20th Century Nostalgia

February 1, 2011

20 seiki nostalgia (Japan, 1997)

A video message from the 20th century!

Two high school students set out with video cameras to capture the life in the mid-1990’s Tokyo on film in Masato Hara’s sought after cinematic feast. Inspired by? Nobuhiko Obayashi. Gave inspiration to? Probably Hideaki Anno.

20th Century Nostalgia is a two way movie. The already nostalgic present day that faded but colorful, like an old movie, with backgrounds looking almost like paintings or models. Cut to harshly beautiful video camera footage painted in blue. On top of it, it’s an idol movie. In principle, at least.

Just turned 15 at the beginning of the production, the late 90’s idol and current quality actress Ryoko Hirosue stars in her first film role. A summer vacation film project was nearly completed, only short of ending, and editing. What would this world look like to a space traveler from the future?

The thin red line between idol film and art house can sometimes be fuzzy. Same with innovative cinema and pop art explosion free of coherent form. The mainstream viewer’s burning questions is: is it ethically right to call 20th Century Nostalgia “a movie”?

Hara’s video camera footage is cinematic heroin. He lets the characters do the cinematography for him, often with Hirosuse and co-star Tsutomu Marushima shooting themselves with handheld camera. The following year’s Love & Pop (Hideaki Anno, 1998) is the closest comparison.

But the two are worlds apart. Anno’s darkly themed enjou kousai exploration is a technical bravura playing the game at pop-culture’s own rules. Revealing, revolutionizing. Hara’s energy comes from the heart. His camerawork is a side product of the film’s characters. They run, dance, and sing – yes, Hirosue was a pop idol after all – and do all that while holding a camera. It’s silly, childish, Obayashimish, thoroughly charming.

Hara picked the newcomer of the year award for his work. That was ironic – Hara’s been active behind the camera since 1968 when Art Theater Guild and Tokyo Film Festival awarded his 12-minute student film. After more than a dozen productions along the years, 20th Century Nostalgia was his first financial film project.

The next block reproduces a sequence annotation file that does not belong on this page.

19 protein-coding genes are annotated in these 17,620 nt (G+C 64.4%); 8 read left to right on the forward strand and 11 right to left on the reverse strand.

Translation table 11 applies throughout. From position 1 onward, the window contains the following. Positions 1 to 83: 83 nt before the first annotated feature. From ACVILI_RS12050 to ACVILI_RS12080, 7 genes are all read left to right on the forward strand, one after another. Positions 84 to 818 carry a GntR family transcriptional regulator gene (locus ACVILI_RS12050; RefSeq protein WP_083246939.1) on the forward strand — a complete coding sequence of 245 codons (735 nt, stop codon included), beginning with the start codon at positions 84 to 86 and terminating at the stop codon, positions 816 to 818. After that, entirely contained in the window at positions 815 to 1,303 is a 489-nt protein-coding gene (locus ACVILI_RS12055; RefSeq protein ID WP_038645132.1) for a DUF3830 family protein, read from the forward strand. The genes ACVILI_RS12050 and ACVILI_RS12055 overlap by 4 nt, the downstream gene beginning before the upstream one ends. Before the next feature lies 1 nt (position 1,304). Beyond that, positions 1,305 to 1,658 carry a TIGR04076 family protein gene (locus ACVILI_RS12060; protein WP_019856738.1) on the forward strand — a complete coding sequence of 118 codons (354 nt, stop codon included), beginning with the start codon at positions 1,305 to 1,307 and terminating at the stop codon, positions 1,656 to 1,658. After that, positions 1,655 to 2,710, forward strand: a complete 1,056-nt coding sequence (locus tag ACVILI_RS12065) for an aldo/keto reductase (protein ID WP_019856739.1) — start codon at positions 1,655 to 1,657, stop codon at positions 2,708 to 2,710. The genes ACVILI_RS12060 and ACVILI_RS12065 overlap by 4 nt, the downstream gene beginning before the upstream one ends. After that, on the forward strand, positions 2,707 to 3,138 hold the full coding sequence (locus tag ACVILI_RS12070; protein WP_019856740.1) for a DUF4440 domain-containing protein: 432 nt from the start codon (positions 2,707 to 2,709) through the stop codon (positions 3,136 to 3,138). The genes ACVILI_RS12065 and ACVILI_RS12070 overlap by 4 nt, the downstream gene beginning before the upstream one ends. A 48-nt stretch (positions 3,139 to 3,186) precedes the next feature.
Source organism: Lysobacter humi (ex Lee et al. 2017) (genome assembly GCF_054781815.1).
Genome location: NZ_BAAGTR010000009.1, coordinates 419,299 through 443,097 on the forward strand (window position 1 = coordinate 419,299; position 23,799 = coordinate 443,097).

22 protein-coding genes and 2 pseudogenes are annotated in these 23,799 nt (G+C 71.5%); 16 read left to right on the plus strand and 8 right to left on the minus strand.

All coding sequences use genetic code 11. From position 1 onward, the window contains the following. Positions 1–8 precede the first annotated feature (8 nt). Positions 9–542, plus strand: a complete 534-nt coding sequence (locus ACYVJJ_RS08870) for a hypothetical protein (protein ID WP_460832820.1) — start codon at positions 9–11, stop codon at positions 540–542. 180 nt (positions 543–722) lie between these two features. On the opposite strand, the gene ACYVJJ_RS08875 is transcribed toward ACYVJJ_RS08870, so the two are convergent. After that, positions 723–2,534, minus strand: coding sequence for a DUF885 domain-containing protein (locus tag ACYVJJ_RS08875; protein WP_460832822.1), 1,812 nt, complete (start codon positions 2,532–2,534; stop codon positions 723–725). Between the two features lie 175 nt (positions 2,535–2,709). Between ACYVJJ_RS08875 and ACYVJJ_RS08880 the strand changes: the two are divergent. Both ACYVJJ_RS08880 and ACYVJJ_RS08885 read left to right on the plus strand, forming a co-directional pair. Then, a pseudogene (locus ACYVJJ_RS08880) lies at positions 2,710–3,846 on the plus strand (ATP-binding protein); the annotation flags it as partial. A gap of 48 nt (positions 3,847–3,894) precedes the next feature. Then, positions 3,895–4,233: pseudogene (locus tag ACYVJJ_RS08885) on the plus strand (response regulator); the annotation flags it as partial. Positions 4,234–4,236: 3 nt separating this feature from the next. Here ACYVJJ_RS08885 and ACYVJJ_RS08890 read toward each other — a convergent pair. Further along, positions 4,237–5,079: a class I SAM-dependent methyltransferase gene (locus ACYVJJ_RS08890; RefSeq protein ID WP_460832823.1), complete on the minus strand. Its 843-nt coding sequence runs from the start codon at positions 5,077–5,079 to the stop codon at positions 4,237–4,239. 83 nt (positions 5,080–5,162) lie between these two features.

But great did not come easy. The filming kicked off in August 1995, only to be suspended for a long time and eventually finished in 1997.

For those looking for a deep analysis on an era, 20th Century Nostalgia may not be one to search for. Commentary is there, but thankfully as supporting element. A director should provide the viewer with the questions, not the answers. But all this can be beside the point if so preferred: Hara’s film can be enjoyed as a purely visual journey.

The structure is uneven. One of the main characters walks out of the story halfway into the film. The project is left in the air. This is true to the entire movie. The most mesmerizing material comes during the first half. The rest of the film is good, but suffers in comparison, partly due to change of tempo.

The criticism is justified, yes. But, the inspiration! During its best moments 20th Century Nostalgia nearly forces the viewer out of the movie room and to the streets to film one’s own movie. Its impact is enormous.

The world just might be a better place if 35 millimeter filmmaking was banned. Don’t you think so?


(for Infinity making of dvd review, please see here)


  1. Splendid article !
    It makes me feel like watching that movie as soon as possible.
    It looks like so inspiring…

    (I bookmark your blog : it’s full of beautiful and surprising discoveries.)

  2. Thank you olivier. I checked your blog, you’ve got some lovely photos there, especially the one with Obayashi and Tomoyo-chan.

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